The Valdemar Reread

By the Sword: Skybolts

Having crept away in the night, leaving Eldan with a pile of snacks and a note, Kerowyn returns to Menmellith to rejoin the Skybolts.

Menmellith is a small country sandwiched between Karse and Rethwellan. According to Kero’s correspondence with Daren, Menmellith was a fractious border area in Rethwellan until it was granted its independence. States don’t usually give up chunks of territory. Even lands that are not valuable in their own right are usually seen as worth keeping out of enemy hands. In this case, Rethwellan was hoping to realize some cost savings consequent to no longer being directly responsible for Menmellith’s defense. As a practical matter, however, it would be bad for Rethwellan if Menmellith were overrun by Karse. Rethwellan chose to deal with the strategic drawbacks of Menmellith’s independence by extending a loan to Menmellith’s ruling council so that it could hire mercenaries to secure its borders.

Since I have to fill in the gaps on Menmellith, I have decided that it’s a lot like late-19th century Serbia. I assume that its nationalist struggle has led to a series of assassinations and an international dispute over pig processing. Tragically, the Skybolts have failed to fulfill their contract with Menmellith, as they have neither stopped the bandit incursions along the Menmellith/Karse border nor proven that the bandits are (or are affiliated with) Karsite regulars. When Kerowyn finds her way back to the Skybolts’ camp, she discovers that the company commanders have been decimated, and the company has not been paid.

As readers, we barely got to see Skybolt Captain Lerryn Twobolts. He seems to have been a heck of a guy. He didn’t make it. The new commander is Ardana Flinteyes. Ardana’s plan to get the diminished Skybolts back on their feet involves a contract for a winter war. Usual practice for well-established mercenary companies is to maintain winter quarters, to which the company returns during the winter months. This time is used for rest, rehabilitation, and training new recruits. The upshot of this crash course in mercenary guild standards and practices is that Ardana is not a good commander. The war in question involves a merchants’ guild and some farmers, south of Menmellith in Seejay. We still don’t have a map of this region, so all we know is that Seejay is south of Menmellith, and the state of Ruvan is between them. Kerowyn claims, in frustratingly unspecific terms, that she comes from that area. Her Skybolt friends hold out hope for mild winter weather, but Kerowyn knows better. The weather is miserable, the pay is terrible, and the Skybolts’ are poorly suited for this kind of conflict. When a quick MindTouch with one of the merchants calling the shots reveals that they merchant guild plans to control costs by encouraging Ardana to throw her troops away in a suicidal charge, Kerowyn severs her contract and flees the scene while Ardana demands her arrest.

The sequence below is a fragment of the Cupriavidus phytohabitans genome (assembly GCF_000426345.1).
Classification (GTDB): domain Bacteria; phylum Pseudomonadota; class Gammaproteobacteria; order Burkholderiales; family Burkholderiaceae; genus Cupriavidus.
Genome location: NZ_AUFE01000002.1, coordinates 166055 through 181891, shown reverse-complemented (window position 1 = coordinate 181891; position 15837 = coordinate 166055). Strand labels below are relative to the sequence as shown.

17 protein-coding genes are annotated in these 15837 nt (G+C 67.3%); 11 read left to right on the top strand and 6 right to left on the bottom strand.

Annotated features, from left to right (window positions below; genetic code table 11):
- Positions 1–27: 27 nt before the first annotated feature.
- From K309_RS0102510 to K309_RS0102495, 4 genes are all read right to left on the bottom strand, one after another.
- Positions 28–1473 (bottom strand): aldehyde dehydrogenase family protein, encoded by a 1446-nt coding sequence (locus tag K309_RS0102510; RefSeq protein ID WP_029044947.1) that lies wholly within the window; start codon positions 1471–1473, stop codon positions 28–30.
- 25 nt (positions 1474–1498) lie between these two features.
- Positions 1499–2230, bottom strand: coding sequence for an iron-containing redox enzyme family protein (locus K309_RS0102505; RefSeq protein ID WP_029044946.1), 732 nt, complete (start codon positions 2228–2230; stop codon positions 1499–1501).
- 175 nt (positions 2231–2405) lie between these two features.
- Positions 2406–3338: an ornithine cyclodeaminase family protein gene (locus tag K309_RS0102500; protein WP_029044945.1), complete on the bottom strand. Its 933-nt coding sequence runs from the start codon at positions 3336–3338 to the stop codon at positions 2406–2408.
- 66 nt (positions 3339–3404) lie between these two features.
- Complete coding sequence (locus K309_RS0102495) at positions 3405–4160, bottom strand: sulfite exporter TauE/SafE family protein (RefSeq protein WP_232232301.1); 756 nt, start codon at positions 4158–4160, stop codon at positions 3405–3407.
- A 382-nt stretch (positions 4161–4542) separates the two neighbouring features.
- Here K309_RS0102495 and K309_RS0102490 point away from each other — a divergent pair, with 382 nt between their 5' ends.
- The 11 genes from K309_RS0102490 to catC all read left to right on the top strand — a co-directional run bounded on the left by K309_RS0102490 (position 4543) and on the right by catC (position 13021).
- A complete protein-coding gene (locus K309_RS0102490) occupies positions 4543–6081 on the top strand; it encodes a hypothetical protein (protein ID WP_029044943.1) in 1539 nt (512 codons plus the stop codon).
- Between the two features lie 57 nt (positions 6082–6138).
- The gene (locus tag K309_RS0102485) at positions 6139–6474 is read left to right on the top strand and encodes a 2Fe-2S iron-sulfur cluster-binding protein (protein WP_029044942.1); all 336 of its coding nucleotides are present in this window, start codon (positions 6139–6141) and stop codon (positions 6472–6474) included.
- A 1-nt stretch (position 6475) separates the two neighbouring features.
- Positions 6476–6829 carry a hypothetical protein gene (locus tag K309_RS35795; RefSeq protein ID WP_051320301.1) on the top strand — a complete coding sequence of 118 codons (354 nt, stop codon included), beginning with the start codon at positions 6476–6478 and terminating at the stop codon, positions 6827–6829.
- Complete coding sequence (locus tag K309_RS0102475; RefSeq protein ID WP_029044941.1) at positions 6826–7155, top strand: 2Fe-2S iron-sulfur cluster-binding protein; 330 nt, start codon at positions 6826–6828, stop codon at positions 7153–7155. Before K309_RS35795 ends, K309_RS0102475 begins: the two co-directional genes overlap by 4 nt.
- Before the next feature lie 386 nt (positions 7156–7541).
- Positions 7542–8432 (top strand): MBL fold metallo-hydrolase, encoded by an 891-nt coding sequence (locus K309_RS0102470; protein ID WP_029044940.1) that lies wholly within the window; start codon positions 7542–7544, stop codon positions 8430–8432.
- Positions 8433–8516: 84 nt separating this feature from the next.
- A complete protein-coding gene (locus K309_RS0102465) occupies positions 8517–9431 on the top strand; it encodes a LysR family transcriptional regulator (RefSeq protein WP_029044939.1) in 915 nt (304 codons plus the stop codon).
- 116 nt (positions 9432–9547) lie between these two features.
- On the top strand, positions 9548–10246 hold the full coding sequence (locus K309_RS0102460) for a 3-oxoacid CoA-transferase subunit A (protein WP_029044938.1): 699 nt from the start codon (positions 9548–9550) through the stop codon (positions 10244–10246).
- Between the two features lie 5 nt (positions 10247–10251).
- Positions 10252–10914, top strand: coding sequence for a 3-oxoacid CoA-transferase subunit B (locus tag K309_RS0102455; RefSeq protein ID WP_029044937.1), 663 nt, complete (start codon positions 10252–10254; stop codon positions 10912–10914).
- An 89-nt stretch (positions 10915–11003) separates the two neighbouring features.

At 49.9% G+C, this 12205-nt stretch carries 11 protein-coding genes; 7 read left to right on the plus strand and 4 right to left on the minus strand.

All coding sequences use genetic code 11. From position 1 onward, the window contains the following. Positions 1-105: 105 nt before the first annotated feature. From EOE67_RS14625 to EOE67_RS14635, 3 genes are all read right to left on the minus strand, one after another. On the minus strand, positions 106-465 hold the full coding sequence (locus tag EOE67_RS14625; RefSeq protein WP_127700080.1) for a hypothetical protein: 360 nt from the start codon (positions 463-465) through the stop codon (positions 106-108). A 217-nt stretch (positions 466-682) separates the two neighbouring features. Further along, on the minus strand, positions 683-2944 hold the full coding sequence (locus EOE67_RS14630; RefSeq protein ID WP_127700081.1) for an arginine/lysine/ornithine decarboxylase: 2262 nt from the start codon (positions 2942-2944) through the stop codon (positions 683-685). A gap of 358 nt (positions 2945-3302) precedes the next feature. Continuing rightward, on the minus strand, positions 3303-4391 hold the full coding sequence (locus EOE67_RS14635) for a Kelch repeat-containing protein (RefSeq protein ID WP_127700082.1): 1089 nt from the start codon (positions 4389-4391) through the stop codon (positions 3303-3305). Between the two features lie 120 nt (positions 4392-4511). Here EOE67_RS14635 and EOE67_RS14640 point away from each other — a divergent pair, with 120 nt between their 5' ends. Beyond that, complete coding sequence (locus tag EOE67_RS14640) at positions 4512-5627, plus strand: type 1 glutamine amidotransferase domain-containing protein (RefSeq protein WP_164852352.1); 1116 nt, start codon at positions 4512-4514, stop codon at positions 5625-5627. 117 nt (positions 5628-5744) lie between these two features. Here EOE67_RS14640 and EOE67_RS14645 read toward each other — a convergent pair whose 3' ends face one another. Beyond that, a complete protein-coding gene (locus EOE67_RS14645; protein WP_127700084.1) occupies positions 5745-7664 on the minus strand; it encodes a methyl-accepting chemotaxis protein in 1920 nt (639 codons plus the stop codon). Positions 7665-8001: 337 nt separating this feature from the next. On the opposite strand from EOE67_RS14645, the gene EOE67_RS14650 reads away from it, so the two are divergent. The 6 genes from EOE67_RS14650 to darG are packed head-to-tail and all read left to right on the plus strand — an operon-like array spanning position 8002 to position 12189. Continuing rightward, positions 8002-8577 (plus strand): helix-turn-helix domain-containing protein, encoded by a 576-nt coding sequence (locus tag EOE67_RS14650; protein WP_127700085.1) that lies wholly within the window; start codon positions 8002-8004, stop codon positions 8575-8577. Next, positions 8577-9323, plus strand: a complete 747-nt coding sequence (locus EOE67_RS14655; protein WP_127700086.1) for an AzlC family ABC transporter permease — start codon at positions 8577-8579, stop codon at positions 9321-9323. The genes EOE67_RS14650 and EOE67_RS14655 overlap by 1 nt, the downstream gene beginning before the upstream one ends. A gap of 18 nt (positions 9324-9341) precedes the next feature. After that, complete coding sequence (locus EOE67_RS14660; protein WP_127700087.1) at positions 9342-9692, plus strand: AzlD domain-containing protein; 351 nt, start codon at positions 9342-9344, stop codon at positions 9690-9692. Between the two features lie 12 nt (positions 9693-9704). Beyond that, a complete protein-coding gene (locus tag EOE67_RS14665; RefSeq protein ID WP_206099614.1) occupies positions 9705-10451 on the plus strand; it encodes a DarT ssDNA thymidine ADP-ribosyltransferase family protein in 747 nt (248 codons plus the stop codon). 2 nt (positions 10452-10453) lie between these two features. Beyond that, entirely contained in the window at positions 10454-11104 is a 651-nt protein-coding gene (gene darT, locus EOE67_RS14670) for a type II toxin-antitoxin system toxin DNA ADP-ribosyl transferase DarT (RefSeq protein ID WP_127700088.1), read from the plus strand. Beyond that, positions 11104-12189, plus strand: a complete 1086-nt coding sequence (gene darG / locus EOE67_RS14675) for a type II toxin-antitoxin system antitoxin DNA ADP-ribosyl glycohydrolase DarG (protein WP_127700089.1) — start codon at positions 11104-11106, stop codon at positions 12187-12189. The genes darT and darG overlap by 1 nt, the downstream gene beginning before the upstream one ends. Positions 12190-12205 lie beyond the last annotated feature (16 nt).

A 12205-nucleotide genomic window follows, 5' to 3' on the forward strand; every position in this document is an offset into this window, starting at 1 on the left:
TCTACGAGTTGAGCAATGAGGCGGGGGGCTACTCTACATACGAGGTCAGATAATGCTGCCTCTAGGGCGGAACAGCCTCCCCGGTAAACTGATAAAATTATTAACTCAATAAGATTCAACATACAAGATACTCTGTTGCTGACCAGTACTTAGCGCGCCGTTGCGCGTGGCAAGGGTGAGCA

Kerowyn has two resources to help her in this situation—the mercenary guild, and a bank draft for Eldan’s ransom. I am so thrilled to know that Heralds have checking accounts and that Velgarth’s financial systems have not yet been internationalized. I eagerly anticipate the future book where the people of Valdemar invent the joint stock trading company.

The mercenary guild finds Kerowyn acted appropriately in severing her contract, but cannot get her another job in the depths of winter, in a city over-supplied with unemployed mercenaries. She takes a job as a bouncer, working for bed and board. Kero’s affair with Daren didn’t seem traumatic at the time, but the scars left by his thoughtless marriage proposal prevent her from going to Valdemar to cash in Eldan’s ransom. If she went to Valdemar, Eldan might offer her a job. And she might take it. Obviously, that would be a terrible choice. She’s better off sleeping on a tavern floor, imagining Eldan telling mercenary jokes to pretty Valdemaran ladies. (Lackey does not deign to tell us how many mercenaries it takes to change a candle—she’s withholding a frustrating amount of information in this section). But try as she might, Kerowyn can’t lay low. A City Guard tries to rape her and Need intervenes, resulting in Kerowyn facing charges for assault on a municipal employee. She is found innocent, but now she’s unemployed again—she thinks.

Either Kerowyn is incredibly skilled at covering her tracks in winter weather or the rest of the Skybolts need to level up their tracking skills. The Bolts have spent an uncomfortable season chasing Kerowyn around this un-named chunk of Velgarth so they can tell her they’ve voted Ardana out and would like her to be their new captain. The bad news is the Skybolts are broke. Or they were. Until they elected a captain who has a bank draft for a Herald’s ransom in her back pocket. The mercenary guild fronts the Bolts the cash, minus a percentage, and sends a representative to collect Eldan’s ransom in Haven. Kerowyn pays for resupply—Heralds are worth a lot, everyone comments on it, no one names a number or a form of currency. I’m mildly annoyed by this. I need someone to name some countries, and maybe drop a few hints about exchange rates. I’m appeased by the next section, where Kerowyn examines her new recruits in Bolthaven, and then imitates her previous commanders’ vague commentary. Just like Miles Vorkosigan! Mercenaries—they’re the same all over.

What’s Kerowyn going to do with her fabulous new career? Tune in next week when she’s reunited with Daren, and a pig plays an actual role in the plot.

Ellen Cheeseman-Meyer teaches history and reads a lot.

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